A Legacy of Lies and Insurrection

Alan Zendell, June 8, 2022

Last January, the Department of Justice indicted Elmer Stewart Rhodes III, the leader of the far-right extremist group, The Oath Keepers, charging him with seditious conspiracy. Two days ago, DOJ indicted Henry Tarrio, leader of another far-right extremist group, The Proud Boys, on the same charge. The indictments included several other charges, and netted fourteen other Proud Boys and Oath Keepers. The work of the Select House Committee on the January 6 Insurrection is providing a clear picture of how the two groups of all-male, anti-immigrant, heavily armed racists plotted to intimate Congress and prevent the certification of Joe Biden’s victory in the 2020 election.

Tomorrow, the Committee will begin presenting its findings based on evidence gathered over the past sixteen months. Maryland Congressman Jamie Raskin, Committee member and former constitutional law professor at American University, a man I admire greatly, told America that the televised hearings will blow the lid off the January 6th attack on the Capitol. The crimes committed that day are extremely serious, but they represent only the tip of the iceberg of Donald Trump’s legacy.

There will be bipartisan cheering when the conspirators are convicted. Democrats will beat their chests in vindication, while Republicans will try to blame the insurrection on the two extremist groups and claim that the Trump White House and its most rabid supporters were merely innocent bystanders, and any attempt to connect them with the attack on the Capitol is purely political. For the rest of us who are sick of divisive politics and fear for the future of our country, the outcome will be bittersweet at best.

The timing of the hearings has a political component, as they will take aim directly at several House Republicans up for re-election who openly spread Trump’s Big Lie and incited the crowd gathered at the White House that morning to march on the Capitol. America and the world saw and heard them on live television. The primary season has already given us an indication of what we may see five months from now in the midterm elections, as Missouri Republicans sent Josh Hawley, the loudest lie-spreading Trumper in the Senate, packing after one term.

We’ll have to wait and see what Congressman Raskin meant by blowing the lid off, but leaks from the Committee and the reactions of Trump associates taking the fifth in or refusing to cooperate with the investigation give us a clue. Two prominent Trump advisors, Stephen K. Bannon and Peter Navarro, have been indicted by federal grand juries for contempt of Congress. Refusing to testify or using the Fifth Amendment to avoid incriminating themselves is surely their right under the Constitution, but We the People also have rights, among them the right to ask what those who refuse to accept a valid congressional subpoena are hiding.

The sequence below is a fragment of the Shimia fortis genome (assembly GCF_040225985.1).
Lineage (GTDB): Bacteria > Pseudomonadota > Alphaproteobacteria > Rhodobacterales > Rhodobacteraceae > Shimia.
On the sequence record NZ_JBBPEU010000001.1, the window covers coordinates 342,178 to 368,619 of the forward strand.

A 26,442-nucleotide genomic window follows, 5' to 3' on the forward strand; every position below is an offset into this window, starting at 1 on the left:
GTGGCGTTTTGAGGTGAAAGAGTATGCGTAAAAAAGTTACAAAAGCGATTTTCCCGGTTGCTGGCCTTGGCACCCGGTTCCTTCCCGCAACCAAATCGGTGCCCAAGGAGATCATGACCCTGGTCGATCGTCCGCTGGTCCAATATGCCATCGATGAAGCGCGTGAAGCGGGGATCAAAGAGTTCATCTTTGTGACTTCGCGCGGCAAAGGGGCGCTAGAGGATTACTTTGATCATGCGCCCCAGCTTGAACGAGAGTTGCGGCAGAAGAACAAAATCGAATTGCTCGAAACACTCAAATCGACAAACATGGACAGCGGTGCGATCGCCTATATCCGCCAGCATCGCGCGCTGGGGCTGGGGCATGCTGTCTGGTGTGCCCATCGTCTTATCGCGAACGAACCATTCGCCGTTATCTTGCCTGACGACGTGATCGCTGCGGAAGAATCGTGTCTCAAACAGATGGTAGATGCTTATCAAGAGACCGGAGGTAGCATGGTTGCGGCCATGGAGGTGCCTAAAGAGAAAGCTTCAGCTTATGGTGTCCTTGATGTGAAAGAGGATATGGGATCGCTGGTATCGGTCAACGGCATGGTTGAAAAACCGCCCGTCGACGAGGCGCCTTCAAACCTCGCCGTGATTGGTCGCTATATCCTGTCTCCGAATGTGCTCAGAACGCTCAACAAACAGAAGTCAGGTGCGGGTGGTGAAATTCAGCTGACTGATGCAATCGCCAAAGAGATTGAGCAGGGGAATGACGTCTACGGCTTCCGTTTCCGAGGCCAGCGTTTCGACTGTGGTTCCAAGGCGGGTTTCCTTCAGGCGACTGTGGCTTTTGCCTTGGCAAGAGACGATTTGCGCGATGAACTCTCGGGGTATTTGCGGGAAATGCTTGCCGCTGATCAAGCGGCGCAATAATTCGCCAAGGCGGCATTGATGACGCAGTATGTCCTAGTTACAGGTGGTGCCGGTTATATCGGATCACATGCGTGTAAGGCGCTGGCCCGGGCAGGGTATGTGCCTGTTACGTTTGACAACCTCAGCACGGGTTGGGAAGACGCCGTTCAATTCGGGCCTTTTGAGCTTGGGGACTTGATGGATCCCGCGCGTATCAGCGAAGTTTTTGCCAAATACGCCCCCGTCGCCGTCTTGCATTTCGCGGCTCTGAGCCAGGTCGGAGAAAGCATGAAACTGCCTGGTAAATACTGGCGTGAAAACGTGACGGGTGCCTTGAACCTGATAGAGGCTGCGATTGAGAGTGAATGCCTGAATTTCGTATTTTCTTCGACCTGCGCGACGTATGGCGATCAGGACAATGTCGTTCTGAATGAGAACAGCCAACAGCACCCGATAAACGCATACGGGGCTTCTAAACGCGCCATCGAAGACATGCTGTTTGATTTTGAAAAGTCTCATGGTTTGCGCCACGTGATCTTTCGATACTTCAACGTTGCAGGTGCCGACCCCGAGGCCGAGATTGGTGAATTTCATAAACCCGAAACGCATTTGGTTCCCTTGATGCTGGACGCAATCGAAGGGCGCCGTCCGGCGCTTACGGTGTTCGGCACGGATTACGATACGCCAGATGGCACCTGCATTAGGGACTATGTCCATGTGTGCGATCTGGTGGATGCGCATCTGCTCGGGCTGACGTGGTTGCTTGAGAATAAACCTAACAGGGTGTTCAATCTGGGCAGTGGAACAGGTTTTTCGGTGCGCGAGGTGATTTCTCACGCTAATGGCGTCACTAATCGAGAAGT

We have strong indications that the conspiracy to undermine the 2020 election and replace valid slates of electors from battleground states extended high into the Trump administration. Whether the facts prove that Trump himself was directly involved must wait for another day, but we have already seen considerable evidence that the former president ignored appeals from supporters and his own family to order the rioters to cease and desist, and testimony from some of the people closest to Trump that he thoroughly enjoyed the spectacle of his people attacking the Capitol.

The January 6th insurrection was an attempt to undermine our Constitution. Had it succeeded, and had Vice President Pence had not withstood pressure from Trump to refuse to certify the election results, our country would today be in the midst of a crisis from which we might not emerge whole. Perhaps more important, January 6th was merely the logical extension of everything Donald Trump stands for. From the day he announced his candidacy for president seven years ago, he relentlessly attacked our democratic institutions and traditions.

Trump demonstrated a complete lack of respect for truth, morality, and the most fundamental right of Americans to choose their own leaders in free elections. He brazenly let his personal greed and lust for power usurp every standard of fairness and decency. Politics is always ugly, but until Fox News founder Roger Ailes convinced Trump that lies and racism were the keys to victory, it managed to function when it had to. Trump replaced the natural divisiveness between Conservative and Progressive agendas with a war between truth and lies. His legacy, that facts don’t matter, autocracy is preferable to democracy, and moral leadership is irrelevant is the precise opposite of the principles on which our country was founded.

In the final analysis, the list of who is convicted and sent to prison is far less important than rooting out those would undermine our way of life for their own benefit and assuring that they never serve in a position of power again.

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